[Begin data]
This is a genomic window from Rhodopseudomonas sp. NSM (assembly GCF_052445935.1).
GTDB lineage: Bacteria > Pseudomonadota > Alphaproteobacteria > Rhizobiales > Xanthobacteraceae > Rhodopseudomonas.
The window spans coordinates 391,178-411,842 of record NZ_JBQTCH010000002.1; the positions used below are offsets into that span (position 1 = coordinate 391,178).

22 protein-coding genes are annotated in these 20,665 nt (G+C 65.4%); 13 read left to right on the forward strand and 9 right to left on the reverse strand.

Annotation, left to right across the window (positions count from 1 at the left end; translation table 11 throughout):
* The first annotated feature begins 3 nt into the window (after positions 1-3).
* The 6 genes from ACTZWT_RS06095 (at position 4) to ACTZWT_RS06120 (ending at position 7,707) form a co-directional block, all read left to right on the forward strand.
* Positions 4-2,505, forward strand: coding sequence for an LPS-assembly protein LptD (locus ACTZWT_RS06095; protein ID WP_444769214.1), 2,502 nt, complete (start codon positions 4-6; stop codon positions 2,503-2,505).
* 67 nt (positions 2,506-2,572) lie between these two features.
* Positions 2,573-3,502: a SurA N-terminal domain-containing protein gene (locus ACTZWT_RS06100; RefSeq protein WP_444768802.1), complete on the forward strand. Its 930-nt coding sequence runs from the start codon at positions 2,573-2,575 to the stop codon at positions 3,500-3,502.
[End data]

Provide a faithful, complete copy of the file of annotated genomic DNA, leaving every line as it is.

This is a genomic window from Rhodopseudomonas sp. NSM (assembly GCF_052445935.1).
GTDB lineage: Bacteria > Pseudomonadota > Alphaproteobacteria > Rhizobiales > Xanthobacteraceae > Rhodopseudomonas.
The window spans coordinates 391,178-411,842 of record NZ_JBQTCH010000002.1; the positions used below are offsets into that span (position 1 = coordinate 391,178).

22 protein-coding genes are annotated in these 20,665 nt (G+C 65.4%); 13 read left to right on the forward strand and 9 right to left on the reverse strand.

Annotation, left to right across the window (positions count from 1 at the left end; translation table 11 throughout):
* The first annotated feature begins 3 nt into the window (after positions 1-3).
* The 6 genes from ACTZWT_RS06095 (at position 4) to ACTZWT_RS06120 (ending at position 7,707) form a co-directional block, all read left to right on the forward strand.
* Positions 4-2,505, forward strand: coding sequence for an LPS-assembly protein LptD (locus ACTZWT_RS06095; protein ID WP_444769214.1), 2,502 nt, complete (start codon positions 4-6; stop codon positions 2,503-2,505).
* 67 nt (positions 2,506-2,572) lie between these two features.
* Positions 2,573-3,502: a SurA N-terminal domain-containing protein gene (locus ACTZWT_RS06100; RefSeq protein WP_444768802.1), complete on the forward strand. Its 930-nt coding sequence runs from the start codon at positions 2,573-2,575 to the stop codon at positions 3,500-3,502.